Sermon for Lammas, Saturday, August 01 2015, 6:30 pm
Mtr. Maggie Helwig, Church of Saint Stephen-in-the-Fields, Toronto

And so we have gathered, in this wealthy city where so many live in hunger, to talk about bread.

It is easy, living in Toronto, to become detached from the conditions of the production of our food, to forget about soil and water and work. The quality of earth in which seeds germinate, or fail to germinate, the uncontrollable chance of weather, worms which nourish and slugs which destroy, the sap from the green stems, the need of bees. The labour which human bodies must perform in planting and harvest, in turning the harvest into food. It is easy to forget that this is the place where it starts, that we start with the work of feeding ourselves and others, that this is what all our economic systems are fundamentally about.

It is easy, living in a complicated society, to forget that the bottom line of all politics is who will have food, who will have good food, how we share or do not share; the struggle to determine, as Leonard Cohen puts it, “who will serve and who will eat.” And we all want, understandably, to be the winners in this manufactured competition, to be the ones who eat, the ones who are safe, comfortable, fed. But this passage from John’s gospel turns it all upside down, as Jesus tells the disciples that he is the one who has come, not to eat, but to be eaten. To be broken, given, consumed for the world’s hunger.

God comes to be eaten. The great mystery, the great desire of earth, that close, in our hands, in our mouths, in our guts, becoming part of the very chemistry of our bodies, the molecules and atoms that make us. God is that intimate, that humble; it is nothing secret or special, no exclusive revelation or magic spiritual experience. Simply food, basic food, the thing we all need. This is the language that we need here, to understand what it means, that bread is holy, that God can be bread.

God comes to be eaten because hunger is real, and food is real, and the green corn rises because that is its nature, but also because a world exists in which human beings can live and be fed. Creation is its own garden and its own banquet, and God is wholly present in every part of this, and arrives in our hands as bread. We share in God’s life by being part of this garden, this meal, this feeding, whether that means making food or making political change. To take the bread and not to do the work is a failure of community, a failure of communion. To take the bread connects us to the work, and to the green world, and our lives must honour this and live it out.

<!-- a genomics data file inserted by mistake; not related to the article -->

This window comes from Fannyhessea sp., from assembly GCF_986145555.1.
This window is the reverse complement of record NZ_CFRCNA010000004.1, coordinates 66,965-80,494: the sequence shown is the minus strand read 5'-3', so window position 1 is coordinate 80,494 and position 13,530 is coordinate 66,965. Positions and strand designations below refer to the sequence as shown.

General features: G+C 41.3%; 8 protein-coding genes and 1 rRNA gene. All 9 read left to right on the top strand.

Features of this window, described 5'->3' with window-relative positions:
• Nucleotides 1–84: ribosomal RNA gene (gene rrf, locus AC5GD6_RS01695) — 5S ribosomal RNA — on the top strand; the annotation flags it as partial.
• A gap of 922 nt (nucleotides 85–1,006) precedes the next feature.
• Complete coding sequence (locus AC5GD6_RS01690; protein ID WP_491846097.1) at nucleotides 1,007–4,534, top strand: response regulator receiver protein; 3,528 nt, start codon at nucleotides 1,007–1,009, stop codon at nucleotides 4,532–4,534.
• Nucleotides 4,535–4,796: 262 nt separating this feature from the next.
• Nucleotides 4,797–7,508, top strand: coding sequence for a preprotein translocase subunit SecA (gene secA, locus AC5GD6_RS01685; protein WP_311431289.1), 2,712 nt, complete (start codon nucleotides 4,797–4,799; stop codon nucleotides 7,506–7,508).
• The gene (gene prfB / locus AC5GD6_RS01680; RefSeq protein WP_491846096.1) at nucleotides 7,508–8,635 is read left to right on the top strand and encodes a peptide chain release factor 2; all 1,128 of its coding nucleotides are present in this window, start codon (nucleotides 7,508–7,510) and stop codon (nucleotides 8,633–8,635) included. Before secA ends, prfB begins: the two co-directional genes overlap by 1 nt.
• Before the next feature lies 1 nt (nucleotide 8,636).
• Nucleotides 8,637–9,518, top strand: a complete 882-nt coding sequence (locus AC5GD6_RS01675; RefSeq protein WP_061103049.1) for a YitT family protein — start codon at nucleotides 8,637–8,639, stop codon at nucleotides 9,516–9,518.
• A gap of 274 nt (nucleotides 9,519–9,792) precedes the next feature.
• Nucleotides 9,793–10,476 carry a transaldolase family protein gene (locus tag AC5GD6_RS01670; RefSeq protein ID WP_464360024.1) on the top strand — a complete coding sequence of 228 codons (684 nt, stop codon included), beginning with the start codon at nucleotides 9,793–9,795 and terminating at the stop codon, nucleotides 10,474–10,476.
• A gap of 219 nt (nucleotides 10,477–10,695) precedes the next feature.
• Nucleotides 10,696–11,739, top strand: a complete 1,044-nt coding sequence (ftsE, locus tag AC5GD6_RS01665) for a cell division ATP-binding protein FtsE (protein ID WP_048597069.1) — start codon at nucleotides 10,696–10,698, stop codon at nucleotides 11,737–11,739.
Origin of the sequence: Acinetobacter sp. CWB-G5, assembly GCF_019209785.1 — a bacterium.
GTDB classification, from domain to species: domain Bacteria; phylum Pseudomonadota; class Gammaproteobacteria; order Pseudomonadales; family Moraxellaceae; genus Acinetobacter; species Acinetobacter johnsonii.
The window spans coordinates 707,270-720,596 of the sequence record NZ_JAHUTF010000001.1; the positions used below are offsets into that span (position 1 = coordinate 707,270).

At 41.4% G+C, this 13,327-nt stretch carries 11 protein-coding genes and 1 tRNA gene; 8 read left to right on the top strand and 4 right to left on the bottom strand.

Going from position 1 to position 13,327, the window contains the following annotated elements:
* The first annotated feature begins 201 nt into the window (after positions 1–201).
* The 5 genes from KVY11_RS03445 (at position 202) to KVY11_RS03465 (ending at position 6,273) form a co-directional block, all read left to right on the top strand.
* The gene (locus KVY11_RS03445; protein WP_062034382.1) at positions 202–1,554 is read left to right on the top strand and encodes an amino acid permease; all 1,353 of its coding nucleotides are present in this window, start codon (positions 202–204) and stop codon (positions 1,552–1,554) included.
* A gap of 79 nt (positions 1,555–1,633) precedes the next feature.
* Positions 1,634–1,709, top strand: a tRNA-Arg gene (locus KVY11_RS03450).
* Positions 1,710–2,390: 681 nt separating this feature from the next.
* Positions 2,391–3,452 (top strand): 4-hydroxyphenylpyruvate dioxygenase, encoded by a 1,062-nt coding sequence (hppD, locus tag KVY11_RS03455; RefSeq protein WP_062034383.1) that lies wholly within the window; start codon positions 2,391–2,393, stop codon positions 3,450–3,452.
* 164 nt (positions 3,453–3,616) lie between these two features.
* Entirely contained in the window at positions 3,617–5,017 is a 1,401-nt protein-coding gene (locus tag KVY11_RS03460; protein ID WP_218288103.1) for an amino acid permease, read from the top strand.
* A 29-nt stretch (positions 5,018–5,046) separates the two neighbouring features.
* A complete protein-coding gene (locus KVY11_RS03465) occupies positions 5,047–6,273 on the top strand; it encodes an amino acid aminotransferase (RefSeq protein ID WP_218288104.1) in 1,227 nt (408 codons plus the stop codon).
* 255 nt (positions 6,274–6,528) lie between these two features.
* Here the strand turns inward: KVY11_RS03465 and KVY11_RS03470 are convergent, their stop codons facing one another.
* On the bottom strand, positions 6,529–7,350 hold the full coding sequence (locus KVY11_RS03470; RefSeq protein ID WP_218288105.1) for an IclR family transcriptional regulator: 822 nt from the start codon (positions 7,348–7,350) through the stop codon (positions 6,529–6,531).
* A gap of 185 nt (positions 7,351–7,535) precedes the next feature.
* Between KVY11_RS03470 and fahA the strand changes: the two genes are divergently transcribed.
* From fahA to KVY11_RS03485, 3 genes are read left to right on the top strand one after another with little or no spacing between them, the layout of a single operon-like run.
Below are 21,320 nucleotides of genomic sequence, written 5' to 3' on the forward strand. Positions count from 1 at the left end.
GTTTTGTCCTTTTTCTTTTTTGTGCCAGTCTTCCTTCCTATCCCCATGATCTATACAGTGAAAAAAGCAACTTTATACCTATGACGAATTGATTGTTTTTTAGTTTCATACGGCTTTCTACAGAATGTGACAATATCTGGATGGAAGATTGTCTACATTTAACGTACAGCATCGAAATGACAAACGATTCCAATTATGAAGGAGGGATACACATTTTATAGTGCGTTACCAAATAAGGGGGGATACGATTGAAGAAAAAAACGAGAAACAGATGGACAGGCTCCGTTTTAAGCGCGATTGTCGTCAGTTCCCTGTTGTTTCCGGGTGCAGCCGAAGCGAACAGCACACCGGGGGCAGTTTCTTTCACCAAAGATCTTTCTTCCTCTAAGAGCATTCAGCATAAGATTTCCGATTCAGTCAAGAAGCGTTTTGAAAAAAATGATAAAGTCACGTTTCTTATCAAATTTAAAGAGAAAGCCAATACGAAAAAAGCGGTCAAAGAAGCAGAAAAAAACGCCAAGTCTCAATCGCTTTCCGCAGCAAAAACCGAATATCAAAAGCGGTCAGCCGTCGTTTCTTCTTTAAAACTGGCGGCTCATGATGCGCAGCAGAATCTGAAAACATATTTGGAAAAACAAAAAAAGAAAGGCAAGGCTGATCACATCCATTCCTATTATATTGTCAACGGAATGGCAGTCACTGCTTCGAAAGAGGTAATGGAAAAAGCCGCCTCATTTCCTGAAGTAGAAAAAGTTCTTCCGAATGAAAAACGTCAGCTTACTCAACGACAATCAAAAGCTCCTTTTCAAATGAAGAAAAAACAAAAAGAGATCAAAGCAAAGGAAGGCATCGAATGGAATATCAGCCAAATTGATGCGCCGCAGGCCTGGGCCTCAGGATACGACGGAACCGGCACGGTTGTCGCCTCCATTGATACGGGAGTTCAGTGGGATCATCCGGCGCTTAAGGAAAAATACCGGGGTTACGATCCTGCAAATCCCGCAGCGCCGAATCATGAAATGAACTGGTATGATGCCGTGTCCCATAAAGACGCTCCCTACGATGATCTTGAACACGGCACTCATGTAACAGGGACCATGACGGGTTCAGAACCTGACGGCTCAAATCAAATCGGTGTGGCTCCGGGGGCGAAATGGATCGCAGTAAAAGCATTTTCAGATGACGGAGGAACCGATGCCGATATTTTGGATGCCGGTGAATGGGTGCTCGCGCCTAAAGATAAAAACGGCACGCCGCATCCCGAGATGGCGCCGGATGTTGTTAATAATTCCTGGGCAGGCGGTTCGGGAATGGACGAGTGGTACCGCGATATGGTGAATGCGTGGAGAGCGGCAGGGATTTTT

It is not about physical hunger only – though that remains a cornerstone which we mustn’t forget, and Jesus only delivers his discourse about the bread of life after feeding the hungry crowd with real bread and real fish. The unjust distribution of resources in the world is driven, in large part, by other and stranger hungers. There could be enough food for everyone to eat. But we find ourselves driven to accumulate, to compete, to want more than we have and more than others have, far more than we need, because we are hungry, we are lonely, we are frightened. We feed our hunger with the quick satisfaction of commerce and status, and mistake this for what we want. Yet sometimes, wounded and bent out of shape as we are, we can realize that what we need is as basic – I will not say simple, because it is not by any means simple, but basic – as the growth of green things from the dirt. Good work, and meaning, and beauty, and a life of active love. It is a vision. It is a possibility. We don’t come to it very easily, children of this sharp and shiny world. But we can. We can try to learn to grow where we are. We can try to learn to love each other. Because to take the bread that is the body of Christ means becoming part of that life, a life poured out, an offering.

Human love is complicated and difficult and ambiguous, always. It is hard to care for other people, for strangers, for people who scare us, maybe most of all for those who are closest in our lives and our hearts, it is always hard. But we are not thereby excused the work of love. For Christ is bread and love, is soil and water and harvest, is the human voice and the human hands. And we who take the bread and become the body must share that life. We may be ground like wheat, we may, we will, be broken by love. But we are beloved, and we are fed. Put out your hand, and God is there.